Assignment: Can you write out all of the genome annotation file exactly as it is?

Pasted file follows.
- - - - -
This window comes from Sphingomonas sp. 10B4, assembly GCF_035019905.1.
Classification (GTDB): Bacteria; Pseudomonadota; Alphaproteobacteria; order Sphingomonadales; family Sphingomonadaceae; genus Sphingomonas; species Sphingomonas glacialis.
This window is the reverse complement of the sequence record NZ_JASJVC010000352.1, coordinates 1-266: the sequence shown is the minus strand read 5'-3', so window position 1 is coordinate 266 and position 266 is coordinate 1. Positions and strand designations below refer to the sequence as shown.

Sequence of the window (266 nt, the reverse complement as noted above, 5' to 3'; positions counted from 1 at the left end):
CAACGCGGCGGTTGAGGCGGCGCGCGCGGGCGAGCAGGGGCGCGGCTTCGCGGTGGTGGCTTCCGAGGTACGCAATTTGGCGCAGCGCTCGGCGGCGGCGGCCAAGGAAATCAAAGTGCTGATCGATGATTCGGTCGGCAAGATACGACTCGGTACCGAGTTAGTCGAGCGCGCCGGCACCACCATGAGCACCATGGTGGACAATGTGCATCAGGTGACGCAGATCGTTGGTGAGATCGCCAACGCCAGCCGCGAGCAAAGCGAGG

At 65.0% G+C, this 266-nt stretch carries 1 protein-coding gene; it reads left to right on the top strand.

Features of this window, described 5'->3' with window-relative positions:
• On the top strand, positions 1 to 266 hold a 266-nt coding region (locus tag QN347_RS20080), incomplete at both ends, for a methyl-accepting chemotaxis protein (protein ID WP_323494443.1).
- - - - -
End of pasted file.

This window comes from Sphingomonas sp. 10B4, assembly GCF_035019905.1.
Classification (GTDB): Bacteria; Pseudomonadota; Alphaproteobacteria; order Sphingomonadales; family Sphingomonadaceae; genus Sphingomonas; species Sphingomonas glacialis.
This window is the reverse complement of the sequence record NZ_JASJVC010000352.1, coordinates 1-266: the sequence shown is the minus strand read 5'-3', so window position 1 is coordinate 266 and position 266 is coordinate 1. Positions and strand designations below refer to the sequence as shown.

Sequence of the window (266 nt, the reverse complement as noted above, 5' to 3'; positions counted from 1 at the left end):
CAACGCGGCGGTTGAGGCGGCGCGCGCGGGCGAGCAGGGGCGCGGCTTCGCGGTGGTGGCTTCCGAGGTACGCAATTTGGCGCAGCGCTCGGCGGCGGCGGCCAAGGAAATCAAAGTGCTGATCGATGATTCGGTCGGCAAGATACGACTCGGTACCGAGTTAGTCGAGCGCGCCGGCACCACCATGAGCACCATGGTGGACAATGTGCATCAGGTGACGCAGATCGTTGGTGAGATCGCCAACGCCAGCCGCGAGCAAAGCGAGG

At 65.0% G+C, this 266-nt stretch carries 1 protein-coding gene; it reads left to right on the top strand.

Features of this window, described 5'->3' with window-relative positions:
• On the top strand, positions 1 to 266 hold a 266-nt coding region (locus tag QN347_RS20080), incomplete at both ends, for a methyl-accepting chemotaxis protein (protein ID WP_323494443.1).